Mahathir rocks (Xi's boat)

I wish to report to you, dear reader, that Mahathir Mohammed, Malaysia’s remarkable nonagenarian prime minister, has proved me right. That’s one more reason for you to read the Asian Balance regularly. You will recall I’d argued that China’s massive Belt and Road infrastructure investments will be resisted by forces of nationalism extant in Asian countries. Recent developments in Malaysia offer the clearest example yet on how this actually unfolds.

Over the past few years, China announced massive infrastructure and real-estate investments in Malaysia. These include a $2 billion port, $10 billion industrial park, $20 billion high speed rail project and a $100 billion high-rise water-front city, among others. These are all in various stages of completion. When so many billions easily roll off the tongue, some of them are bound to roll into the pockets of Malaysian officials and politicians. In fact, Chinese entities are alleged to be involved in the 1MDB scandal where Najib Razak, the then prime minister of Malaysia, is accused of siphoning off billions of dollars into private accounts. Little wonder then, that his government had lukewarm interest in doing anything about Beijing’s actions in the South China Sea.

Then Mahathir Mohammed came back out of retirement and led the opposition to an unprecedented victory in this year’s general elections, after accusing Najib of corruption and, well, selling out the country to the Chinese. Once in power, he confirmed that he would, as promised during the election campaign, indeed scrap many of the Chinese investment projects as they had plunged Malaysia into unaffordable foreign debt. Then, a few days ago, he went to Beijing and told China’s leaders just that.

Illustration by Binay Sinha
You’ve got to hand it to the man — he even asked the Chinese premier for advice on how to get his country out of debt. Well played!

It’s unclear which of the many projects would be scrapped and which ones ‘deferred’, but what is abundantly clear is that Mahathir has delivered a very public, unambiguous blow to Xi Jinping’s Belt and Road business model.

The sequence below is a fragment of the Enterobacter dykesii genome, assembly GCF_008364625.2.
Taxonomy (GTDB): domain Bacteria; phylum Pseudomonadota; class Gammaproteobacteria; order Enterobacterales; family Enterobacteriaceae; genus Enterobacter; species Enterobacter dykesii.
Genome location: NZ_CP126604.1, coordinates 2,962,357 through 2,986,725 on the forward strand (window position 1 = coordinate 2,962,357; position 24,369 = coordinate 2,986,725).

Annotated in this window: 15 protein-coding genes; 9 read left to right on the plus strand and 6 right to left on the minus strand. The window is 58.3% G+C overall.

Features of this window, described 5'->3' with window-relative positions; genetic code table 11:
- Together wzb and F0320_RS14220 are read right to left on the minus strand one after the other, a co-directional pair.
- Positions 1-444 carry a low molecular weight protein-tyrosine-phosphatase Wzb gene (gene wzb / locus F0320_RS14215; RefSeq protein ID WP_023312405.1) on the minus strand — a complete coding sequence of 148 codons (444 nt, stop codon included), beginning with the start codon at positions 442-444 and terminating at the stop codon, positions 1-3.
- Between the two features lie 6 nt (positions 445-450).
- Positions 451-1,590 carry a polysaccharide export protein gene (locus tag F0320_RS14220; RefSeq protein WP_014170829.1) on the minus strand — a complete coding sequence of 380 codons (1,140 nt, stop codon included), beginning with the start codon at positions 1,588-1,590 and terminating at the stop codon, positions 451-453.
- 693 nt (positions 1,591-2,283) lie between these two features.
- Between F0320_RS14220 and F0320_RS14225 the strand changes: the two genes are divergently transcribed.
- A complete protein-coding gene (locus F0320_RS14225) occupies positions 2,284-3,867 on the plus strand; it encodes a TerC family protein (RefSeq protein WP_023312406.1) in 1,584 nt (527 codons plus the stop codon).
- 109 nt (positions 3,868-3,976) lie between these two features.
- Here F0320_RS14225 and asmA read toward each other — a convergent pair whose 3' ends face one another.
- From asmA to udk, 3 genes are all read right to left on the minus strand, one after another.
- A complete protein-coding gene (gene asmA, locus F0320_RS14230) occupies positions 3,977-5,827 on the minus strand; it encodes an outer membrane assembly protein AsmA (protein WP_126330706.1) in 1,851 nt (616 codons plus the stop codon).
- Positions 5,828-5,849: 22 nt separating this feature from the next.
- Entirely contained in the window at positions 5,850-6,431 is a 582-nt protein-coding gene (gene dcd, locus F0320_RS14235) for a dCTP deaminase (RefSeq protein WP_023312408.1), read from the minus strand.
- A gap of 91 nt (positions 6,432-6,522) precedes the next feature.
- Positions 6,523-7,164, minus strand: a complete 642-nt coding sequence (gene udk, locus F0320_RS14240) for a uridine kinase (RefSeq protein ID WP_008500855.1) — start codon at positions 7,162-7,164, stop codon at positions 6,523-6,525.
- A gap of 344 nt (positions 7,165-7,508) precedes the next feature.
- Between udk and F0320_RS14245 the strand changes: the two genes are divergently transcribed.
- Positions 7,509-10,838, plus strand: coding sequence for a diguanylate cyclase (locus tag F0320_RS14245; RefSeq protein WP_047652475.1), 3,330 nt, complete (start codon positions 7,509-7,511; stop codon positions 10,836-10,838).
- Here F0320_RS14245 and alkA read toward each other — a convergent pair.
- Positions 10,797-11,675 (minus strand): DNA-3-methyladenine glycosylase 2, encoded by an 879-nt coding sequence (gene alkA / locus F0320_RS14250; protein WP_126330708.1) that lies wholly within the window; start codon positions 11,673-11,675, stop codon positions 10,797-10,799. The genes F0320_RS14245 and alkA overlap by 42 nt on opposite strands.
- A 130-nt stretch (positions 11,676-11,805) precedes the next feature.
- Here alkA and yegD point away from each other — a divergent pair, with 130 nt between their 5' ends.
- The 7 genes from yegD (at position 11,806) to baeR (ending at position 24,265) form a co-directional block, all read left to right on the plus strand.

It’s amazing that Beijing’s supposedly astute leaders didn’t know or show consideration for the fraught racial politics that created Malaysia and still drives its politics. This, after all, is a country that took gerrymandering to such an extreme that it voluntarily expelled a bit of its territory (that became a reluctantly independent Republic of Singapore) in order to ensure that the ethnic Chinese could never electorally outweigh the ethnic Malay population.

Those concerns are very much alive half-a-century later. Claiming that the Malay bumiputeras will be overwhelmed by an influx of Chinese immigrants, he said “we have to admit our weakness and protect ourselves until we can compete with them.”

Further, in a searing indictment of the now-familiar Chinese model of foreign investment, he warned that “(The Chinese) will buy our land and we will move away from the cities and live at the edge of the forest - if not in the forest itself. What we want is a foreign investment — for them to set up factories and that the workers are Malaysians and not foreigners. It is not for them to own big lands and to develop luxurious cities that we cannot afford to live in.”

It’s not just racial politics at play. The region has learned lessons from Sri Lanka’s experience of being forced to lease Hambantota port to the Chinese after being unable to service its debt. Lim Guan Eng, Malaysia’s finance minister said his government wanted to avoid “a situation like Sri Lanka where they couldn’t pay and the Chinese ended up taking over the project.”

To execute this policy change, Mahathir needs to reach out to other powers so as to avoid or mitigate the effects of Beijing’s punitive response. So the man who spent his first prime ministerial innings in the 1980s and 90s ranting against the United States might find himself needing to be nicer to the West this time. He is trying to assemble Vietnam and the Philippines into an intra-Asean bulwark against Beijing’s maritime expansionism in the South China Sea.

What applies to Malaysia applies to most countries in the regions, with the exception of Laos and possibly Cambodia. Their need to partner other strong powers will increase with the level of Chinese investments in their country. In fact, the nationalist-patriotic reaction has been in operation in Vietnam, Myanmar and Sri Lanka for some time now. Far from presuming that the countries of the region will inevitably be enthralled by China, New Delhi must be sensitive to the opportunities arising from this dynamic. They’ll need us a lot more in the coming years. Mahathir, despite or perhaps because of his Indian ancestry is not particularly pro-India, but the realist in him may well prevail over his sentiment.

Realists in Pakistan ought to study the path Malaysia is taking. Imran Khan is placed in circumstances that are in some ways similar to Mahathir’s. As he attempts to get out of the immediate balance-of-payments crisis, the Pakistani prime minister might end up needing to borrow more from China to pay China. The arrival of Chinese executives and workers has already raised hackles on the ground. The similarities don’t go beyond a point though. Unlike Malaysia’s case, what is a debt trap for Pakistan is also a credit trap for China. The coming years will see interesting times. 
The writer is co-founder and director of the Takshashila Institution, an independent think tank and school of public policy



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